Omicron: What You Need to Know

Nurse placing bandaid on patient's arm.

According to the Centers for Disease Control and Prevention (CDC), the latest COVID-19 variant now accounts for 95% of new infections in the U.S. Our infectious disease specialist Wouter Rietsema, MD, answers your top five questions. Dr. Rietsema is the Vice President of Population Health and Information Services at the UVM Health Network – Champlain Valley Physicians Hospital.

Why is the omicron variant so concerning?

Its sheer infectiousness. Omicron appears to be even more contagious than the delta variant, which was already more infectious than previous variants. Its shorter incubation period is resulting in steep increases in case numbers in places where it is prevalent – even amongst vaccinated people.

Is omicron less severe than other variants?

I think that is still an open question. Data from South Africa, where the variant was first detected, are mixed on this question and their data is not solid enough for us to know the answer yet. Anecdotal reports suggest it is less severe, but the sheer number of cases, even if hospitalization rates are lower, could still overwhelm already strained hospital systems.

I think we will learn a lot about this in the coming weeks with the growing data from New York City, where cases have risen meteorically in recent weeks. Hospitalizations typically lag about a week behind cases, so hospitalization data will be much more useful to answer this question.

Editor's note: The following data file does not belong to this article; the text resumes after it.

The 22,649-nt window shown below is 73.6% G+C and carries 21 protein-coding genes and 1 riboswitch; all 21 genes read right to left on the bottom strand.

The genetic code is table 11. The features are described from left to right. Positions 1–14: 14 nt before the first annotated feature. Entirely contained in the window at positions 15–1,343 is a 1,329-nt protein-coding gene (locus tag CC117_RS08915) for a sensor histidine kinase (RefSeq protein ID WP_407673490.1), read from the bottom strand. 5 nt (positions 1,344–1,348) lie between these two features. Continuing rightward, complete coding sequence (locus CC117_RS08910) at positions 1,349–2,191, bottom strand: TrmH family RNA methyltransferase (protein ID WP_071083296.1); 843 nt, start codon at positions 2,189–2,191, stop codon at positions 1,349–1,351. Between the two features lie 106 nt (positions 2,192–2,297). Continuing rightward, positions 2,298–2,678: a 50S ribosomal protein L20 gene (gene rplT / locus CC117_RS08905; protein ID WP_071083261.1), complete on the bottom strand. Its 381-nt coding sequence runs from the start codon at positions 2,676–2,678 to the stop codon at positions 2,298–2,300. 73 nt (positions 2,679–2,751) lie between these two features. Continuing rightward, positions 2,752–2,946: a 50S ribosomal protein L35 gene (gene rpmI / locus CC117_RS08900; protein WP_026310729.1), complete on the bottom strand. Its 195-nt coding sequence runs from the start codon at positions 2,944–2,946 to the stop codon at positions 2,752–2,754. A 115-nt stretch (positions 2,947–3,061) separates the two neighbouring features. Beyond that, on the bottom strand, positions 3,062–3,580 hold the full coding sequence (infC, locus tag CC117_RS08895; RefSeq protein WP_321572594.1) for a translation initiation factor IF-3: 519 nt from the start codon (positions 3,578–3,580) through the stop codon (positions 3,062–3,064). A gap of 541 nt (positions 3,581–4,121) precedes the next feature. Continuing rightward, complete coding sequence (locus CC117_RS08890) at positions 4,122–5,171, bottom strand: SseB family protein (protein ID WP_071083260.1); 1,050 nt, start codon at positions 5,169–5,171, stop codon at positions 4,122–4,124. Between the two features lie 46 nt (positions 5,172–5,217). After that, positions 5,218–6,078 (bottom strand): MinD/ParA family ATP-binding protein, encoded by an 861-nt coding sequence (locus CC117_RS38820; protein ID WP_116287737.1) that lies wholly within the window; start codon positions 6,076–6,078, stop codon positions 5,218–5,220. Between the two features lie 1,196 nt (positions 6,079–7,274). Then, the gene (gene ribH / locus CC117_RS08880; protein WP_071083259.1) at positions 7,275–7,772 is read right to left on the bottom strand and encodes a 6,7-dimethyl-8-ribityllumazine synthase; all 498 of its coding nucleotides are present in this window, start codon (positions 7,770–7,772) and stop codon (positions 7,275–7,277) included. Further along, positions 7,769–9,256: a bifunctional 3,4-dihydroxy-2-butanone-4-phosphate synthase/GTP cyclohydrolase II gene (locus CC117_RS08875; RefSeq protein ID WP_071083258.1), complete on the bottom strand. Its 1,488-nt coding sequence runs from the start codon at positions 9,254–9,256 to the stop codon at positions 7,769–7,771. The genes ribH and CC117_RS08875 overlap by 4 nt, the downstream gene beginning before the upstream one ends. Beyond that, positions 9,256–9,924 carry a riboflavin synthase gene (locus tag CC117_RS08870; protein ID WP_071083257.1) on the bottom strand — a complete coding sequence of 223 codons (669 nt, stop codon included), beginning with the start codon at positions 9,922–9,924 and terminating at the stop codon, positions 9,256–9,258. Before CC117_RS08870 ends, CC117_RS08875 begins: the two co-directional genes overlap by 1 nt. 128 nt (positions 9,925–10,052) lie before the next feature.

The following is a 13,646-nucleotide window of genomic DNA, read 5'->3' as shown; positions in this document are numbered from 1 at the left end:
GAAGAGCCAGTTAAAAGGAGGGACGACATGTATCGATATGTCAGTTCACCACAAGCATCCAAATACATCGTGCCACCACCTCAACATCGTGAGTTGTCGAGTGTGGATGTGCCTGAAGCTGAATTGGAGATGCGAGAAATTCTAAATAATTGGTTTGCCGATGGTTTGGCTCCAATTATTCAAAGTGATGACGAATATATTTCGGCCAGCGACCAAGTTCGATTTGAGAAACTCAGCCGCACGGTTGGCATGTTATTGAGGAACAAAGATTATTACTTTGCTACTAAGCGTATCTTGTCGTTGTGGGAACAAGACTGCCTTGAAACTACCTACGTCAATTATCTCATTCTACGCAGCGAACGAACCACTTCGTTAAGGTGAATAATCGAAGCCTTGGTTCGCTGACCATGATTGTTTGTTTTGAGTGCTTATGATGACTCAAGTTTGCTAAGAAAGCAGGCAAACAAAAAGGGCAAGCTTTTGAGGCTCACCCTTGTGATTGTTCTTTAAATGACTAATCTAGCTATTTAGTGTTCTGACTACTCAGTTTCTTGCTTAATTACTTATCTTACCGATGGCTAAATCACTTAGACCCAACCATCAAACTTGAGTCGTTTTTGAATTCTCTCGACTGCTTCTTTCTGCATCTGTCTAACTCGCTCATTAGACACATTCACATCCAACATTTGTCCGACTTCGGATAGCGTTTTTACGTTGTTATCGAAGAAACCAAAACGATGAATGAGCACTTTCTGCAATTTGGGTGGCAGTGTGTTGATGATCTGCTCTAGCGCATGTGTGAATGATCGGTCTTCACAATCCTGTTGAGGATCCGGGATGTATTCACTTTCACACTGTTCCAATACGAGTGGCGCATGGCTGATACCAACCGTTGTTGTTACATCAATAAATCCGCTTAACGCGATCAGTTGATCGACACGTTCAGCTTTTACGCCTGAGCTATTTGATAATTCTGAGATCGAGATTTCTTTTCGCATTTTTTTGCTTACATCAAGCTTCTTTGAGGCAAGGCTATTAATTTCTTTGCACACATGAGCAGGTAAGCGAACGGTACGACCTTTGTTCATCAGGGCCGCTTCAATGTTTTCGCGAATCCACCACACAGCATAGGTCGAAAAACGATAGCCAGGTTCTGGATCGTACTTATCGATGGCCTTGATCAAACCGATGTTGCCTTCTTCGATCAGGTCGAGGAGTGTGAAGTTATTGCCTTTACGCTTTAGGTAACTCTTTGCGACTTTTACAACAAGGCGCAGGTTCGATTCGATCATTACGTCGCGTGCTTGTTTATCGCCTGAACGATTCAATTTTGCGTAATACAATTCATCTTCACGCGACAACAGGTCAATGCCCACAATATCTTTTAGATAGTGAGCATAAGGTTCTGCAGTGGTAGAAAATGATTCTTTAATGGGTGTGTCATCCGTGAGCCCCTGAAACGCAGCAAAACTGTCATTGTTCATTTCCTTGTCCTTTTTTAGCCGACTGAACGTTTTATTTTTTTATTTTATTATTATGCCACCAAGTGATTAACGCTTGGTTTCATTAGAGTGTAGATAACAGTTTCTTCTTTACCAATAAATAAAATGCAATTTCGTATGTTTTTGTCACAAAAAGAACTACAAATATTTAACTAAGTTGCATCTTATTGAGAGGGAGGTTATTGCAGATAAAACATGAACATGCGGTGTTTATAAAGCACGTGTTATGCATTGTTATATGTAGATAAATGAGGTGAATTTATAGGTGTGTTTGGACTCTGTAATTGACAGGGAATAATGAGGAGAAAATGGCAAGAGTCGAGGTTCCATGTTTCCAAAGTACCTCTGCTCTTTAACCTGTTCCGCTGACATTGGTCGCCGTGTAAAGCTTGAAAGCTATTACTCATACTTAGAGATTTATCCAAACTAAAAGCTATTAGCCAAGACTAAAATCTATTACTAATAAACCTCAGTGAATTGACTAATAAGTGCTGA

Certainly breakthrough cases appear to be milder, but that was largely true for delta as well.

If you’ve been vaccinated, or had COVID-19 previously, are you protected against omicron?

You are not as well protected against infection as with previous variants, but it looks like vaccination still offers good protection from severe disease, hospitalization and death.

How can I protect myself from the omicron variant?

The most effective tools for protecting yourself remain the same: Vaccination first, get your booster, mask in public – particularly in indoor spaces – test for any symptoms to protect your friends and family, and limit your exposure to large groups of people.

That being said, the infectiousness of this variant is sobering, and it makes us understand that infection may not be a matter of if, but rather when one gets infected. This virus will be with us for a long time, so you really need to make a decision about how you plan to prepare for inevitable infection. It is incredibly important to get vaccinated to protect yourself and others from severe disease.

Are hospitals ready for a wave of new infections?

We are as ready as we can be, but this is going to be a very challenging winter season. There will likely be even further impact on our ability to staff our hospitals given omicron’s ability to break through, even amongst people who have been vaccinated and boosted.

Nevertheless, getting vaccinated or boosted is the best thing people in our communities can do to help us fight this pandemic and keep further pressure off our hospitals. They are already under enormous pressure.

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